And if he then would publicly flaunt them for not having protected their own Sharks due to their laziness, narrow-mindedness and petty bickering. After having been shown how to do it!

Because, believe me - and if you don't, go ask my friends: that's exactly what I would do!
And that's a Promise!

The ABC of Commercial Shark Diving

Photo Doug Perrine

Patric over there wrote this in a comment to a post.

It's as good as it gets and deserves to be published verbatim and front page.
If everybody could really bring themselves to heed those recommendations, the Shark Diving Industry would spare themselves much of its current self-inflicted plights.

"If we were advising a new operation under those parameters you set forth we would suggest the following. All answers are based on a ten year site plan.

1. Discuss whose waters these are. Are these the operators home waters or is this being done in another countries waters. Big issue here-know where you are operating.

2. Caged diving vs non caged. We would suggest caged first for the following reasons. With caged diving you can get more divers with varying levels through your dive site safely.That translates into more dollars for the operation. Over the long run your divers skill level will drop. There's a finite pool of top shelf and seriously experienced open water shark divers out there, once you burn through those you need a program that can take anyone at anytime. Cages fit that bill. For a business this makes sense your safety parameters with a cage system is 98% or better.

3. If no cages set your safety protocols as conservatively as possible and NEVER deviate from them. The main issue with cageless dives we have seen worldwide is the resetting of safety protocols "on the fly". If you are doing open water Mako shark dives and have spun up a safety protocol DO NOT start offering cageless night diving with Makos six months later.

4. Always do everything you do with a mind towards the shark diving industry as a whole and to an "end game". Assume a shark attack on one of your divers and drill down the logical outcome from it. Is your operation defensible? Could your divers have been protected with simple chain mail arms and leggings? What will the world think of the sharks and your operation after the attack? What is gov response?

5. There is no such thing as "assumed risk" in commercial shark diving that is a myth put forth by those who have experienced operator error. You are not protected by "assumed risk", it is not a shield or cover for your operation. Ever. In fact the more years you have safe open water or cageless encounters the more your operation is "assumed by your divers" to be safe.

6.Embrace and guide other operations who come to your dive site. It is a natural fact of shark diving, if you have success at a site others will come. We have seen how "snubbing the new guy" works or how the virtual arms race that is "outdoing the other guy" works as well. It is counter productive to the entire industry. I know this is "heretical thinking" but our industry track record on this sucks the way we have been doing it, let's try something new.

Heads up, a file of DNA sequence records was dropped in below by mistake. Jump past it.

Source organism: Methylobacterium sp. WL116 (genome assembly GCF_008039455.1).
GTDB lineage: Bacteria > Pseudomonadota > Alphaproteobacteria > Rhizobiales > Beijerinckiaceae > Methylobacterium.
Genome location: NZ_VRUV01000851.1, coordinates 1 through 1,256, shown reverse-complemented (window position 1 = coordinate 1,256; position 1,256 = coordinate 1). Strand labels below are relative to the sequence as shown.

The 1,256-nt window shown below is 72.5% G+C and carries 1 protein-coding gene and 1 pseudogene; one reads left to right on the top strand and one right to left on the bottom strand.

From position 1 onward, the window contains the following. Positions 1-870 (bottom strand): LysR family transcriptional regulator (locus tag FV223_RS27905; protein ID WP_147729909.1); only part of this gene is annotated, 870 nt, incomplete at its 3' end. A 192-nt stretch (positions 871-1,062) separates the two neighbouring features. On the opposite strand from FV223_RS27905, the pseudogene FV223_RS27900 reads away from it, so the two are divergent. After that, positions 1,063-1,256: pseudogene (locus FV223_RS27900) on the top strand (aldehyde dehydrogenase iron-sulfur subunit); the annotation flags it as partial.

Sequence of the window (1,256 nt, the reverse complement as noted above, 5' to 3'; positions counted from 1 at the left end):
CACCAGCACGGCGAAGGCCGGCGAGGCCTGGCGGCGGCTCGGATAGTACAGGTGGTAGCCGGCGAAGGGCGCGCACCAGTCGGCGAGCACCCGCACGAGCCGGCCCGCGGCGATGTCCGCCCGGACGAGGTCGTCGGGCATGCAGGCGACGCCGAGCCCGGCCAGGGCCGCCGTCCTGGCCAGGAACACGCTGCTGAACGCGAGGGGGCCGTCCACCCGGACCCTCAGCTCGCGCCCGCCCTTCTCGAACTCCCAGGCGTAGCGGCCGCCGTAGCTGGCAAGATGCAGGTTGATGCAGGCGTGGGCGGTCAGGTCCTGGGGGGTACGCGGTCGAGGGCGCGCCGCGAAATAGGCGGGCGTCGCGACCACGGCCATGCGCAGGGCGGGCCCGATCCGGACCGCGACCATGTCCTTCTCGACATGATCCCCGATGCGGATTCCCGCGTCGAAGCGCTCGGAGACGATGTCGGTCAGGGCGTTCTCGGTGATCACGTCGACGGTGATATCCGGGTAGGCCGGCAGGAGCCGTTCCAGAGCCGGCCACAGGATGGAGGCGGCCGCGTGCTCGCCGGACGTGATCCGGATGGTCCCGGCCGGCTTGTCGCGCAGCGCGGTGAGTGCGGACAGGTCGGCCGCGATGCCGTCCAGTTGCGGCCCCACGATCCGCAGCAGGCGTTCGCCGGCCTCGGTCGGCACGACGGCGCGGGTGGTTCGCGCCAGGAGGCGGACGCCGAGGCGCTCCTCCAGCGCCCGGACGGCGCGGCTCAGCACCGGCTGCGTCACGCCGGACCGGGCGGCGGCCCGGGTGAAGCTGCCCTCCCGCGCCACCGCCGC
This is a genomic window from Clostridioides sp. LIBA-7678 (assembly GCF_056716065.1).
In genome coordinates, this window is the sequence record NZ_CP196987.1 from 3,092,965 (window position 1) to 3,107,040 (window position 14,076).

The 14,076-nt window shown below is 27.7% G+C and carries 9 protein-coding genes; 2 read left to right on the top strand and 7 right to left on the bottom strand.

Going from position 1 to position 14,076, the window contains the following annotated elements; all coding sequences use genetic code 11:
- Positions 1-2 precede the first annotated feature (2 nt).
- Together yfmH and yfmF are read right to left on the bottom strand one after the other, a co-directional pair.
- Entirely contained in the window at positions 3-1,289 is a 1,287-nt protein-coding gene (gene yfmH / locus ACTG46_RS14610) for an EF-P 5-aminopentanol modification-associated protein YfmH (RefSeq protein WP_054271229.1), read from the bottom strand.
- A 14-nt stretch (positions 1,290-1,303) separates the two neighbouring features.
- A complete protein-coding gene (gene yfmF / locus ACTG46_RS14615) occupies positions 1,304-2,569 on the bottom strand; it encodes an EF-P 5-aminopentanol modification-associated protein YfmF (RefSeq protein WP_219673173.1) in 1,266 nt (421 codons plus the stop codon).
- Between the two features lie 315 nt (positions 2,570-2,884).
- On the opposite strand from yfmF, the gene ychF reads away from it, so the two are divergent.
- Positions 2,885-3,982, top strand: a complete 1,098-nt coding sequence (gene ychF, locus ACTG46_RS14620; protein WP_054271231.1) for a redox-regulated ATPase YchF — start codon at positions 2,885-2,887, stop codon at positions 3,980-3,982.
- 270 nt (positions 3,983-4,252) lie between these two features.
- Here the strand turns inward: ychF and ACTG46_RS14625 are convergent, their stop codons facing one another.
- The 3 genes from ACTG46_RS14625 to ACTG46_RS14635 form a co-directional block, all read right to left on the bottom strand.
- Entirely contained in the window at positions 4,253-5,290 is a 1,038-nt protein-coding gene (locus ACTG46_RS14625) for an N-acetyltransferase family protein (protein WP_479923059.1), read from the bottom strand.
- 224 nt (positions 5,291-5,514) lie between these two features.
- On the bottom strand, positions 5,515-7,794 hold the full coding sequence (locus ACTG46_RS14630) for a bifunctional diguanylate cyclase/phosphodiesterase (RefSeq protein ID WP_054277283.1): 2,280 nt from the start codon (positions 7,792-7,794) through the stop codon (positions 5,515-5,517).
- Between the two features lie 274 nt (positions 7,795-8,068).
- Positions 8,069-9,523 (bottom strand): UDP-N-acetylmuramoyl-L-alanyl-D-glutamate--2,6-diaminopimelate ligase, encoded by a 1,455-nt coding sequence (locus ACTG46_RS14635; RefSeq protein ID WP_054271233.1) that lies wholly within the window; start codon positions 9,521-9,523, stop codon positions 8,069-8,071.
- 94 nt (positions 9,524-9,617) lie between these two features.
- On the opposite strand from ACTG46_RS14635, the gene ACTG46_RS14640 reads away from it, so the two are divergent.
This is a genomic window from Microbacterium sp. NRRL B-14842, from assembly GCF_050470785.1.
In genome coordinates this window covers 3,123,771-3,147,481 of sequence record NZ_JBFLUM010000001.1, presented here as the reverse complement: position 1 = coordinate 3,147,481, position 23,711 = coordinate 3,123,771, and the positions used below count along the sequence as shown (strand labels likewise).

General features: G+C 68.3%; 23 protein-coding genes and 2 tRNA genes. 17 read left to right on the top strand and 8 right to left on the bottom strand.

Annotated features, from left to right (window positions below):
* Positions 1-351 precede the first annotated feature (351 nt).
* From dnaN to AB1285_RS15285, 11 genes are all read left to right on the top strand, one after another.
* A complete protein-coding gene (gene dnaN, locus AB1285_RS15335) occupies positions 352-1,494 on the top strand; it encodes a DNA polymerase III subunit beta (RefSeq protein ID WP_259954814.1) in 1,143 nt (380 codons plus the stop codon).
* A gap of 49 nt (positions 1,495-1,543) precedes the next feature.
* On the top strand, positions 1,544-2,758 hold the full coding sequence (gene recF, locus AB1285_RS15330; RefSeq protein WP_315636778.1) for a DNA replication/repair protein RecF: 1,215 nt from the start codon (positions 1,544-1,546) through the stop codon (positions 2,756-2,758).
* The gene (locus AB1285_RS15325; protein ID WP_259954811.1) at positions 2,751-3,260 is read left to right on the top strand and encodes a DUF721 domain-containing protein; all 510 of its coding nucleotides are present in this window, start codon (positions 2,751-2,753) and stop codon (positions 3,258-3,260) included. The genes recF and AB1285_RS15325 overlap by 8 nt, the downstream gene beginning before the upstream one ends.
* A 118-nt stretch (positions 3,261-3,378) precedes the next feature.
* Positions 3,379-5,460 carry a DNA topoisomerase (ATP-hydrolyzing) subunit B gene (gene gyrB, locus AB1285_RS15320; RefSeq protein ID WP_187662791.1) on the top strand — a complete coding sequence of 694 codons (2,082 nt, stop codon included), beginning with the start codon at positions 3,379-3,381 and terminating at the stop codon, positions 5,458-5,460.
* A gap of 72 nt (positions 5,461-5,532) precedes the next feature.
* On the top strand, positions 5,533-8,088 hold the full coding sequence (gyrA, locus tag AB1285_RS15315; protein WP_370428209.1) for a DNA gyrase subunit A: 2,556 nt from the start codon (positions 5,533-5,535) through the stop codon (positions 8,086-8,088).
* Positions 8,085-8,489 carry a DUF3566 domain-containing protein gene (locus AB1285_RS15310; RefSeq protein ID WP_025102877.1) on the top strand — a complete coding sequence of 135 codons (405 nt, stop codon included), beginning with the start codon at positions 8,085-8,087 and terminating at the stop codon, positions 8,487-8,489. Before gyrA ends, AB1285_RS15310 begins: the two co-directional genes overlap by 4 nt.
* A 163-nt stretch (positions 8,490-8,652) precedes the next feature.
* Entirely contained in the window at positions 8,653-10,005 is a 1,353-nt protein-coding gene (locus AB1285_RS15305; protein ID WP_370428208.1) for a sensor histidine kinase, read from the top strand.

The world media is anti-shark diving, it is biased, and it is a monster. The 24 hour news cycle needs stories for the machine, should you as an operator provide a shark attack story your would will be rocked. As a last thought consider spinning your entire operation around shark research and produce data and results.Quickly.

The media will find is difficult to fault both a shark research team and a commercial shark diving operation. At least it provides a thin veneer of legitimacy for what you do.Remember in the mind of the media we are all yahoo's out for a cheap thrill.

Some thoughts."

Tuesday, December 16, 2008

Julie MacDonald

You may want to remember that name.
No, not fondly.

The more, as she has managed to become a colloquialism.
If you want to know why, read This - and This. This. And This.
And there's obviously more

Shocking - and alas, not surprising.
But great that she was finally found out and disposed of.

Not that this would ever deter the incumbent.
Now that some of his cronies are being removed, he has frantically issued a flood of egregious "midnight regulations", among them one that cripples the Endangered Species Act by further curtailing the very same Fish and Wildlife Service, and the National Marine Fisheries Service on top of that.
Did 200,000 signatures against it matter? Not at all.

Despite the best efforts by the Administration, they however seem to have made a mistake and Congress can, and hopefully will act quickly to have the regulations removed. If not and they are allowed to be enacted, they will take years to unravel.

We'll see.
And hopefully, this time, our voices will count for something.

Sunday, December 14, 2008

Whithout a Lobby

Back to the serious side of life and a timely post alerts me to the plight of the Bluefin Tuna.
It's a great piece and I invite you to go check it out and to follow the links.

Thing is, they are not alone.
Across all Oceans, all Apex Predators are on the verge of extinction and contrary to the Sharks that have finally attracted some advocacy, nobody seems to care much about the other species. Or is there really a grassroots Movement that lobbies against the extermination of the various Tuna and Marlin, the Broadbill and the like? Dunno, really, but I fear that the principal Organizations dealing with this topic are more likely concerning themselves with how to kill them in the most efficient, and just maybe, in the most "sustainable" way (often, not even that).

Am I boring you?
Is that maybe because contrary to the case of Sharks, our Western "Civilizations" are among the principal consumers, along with being some of the worst perpetrators?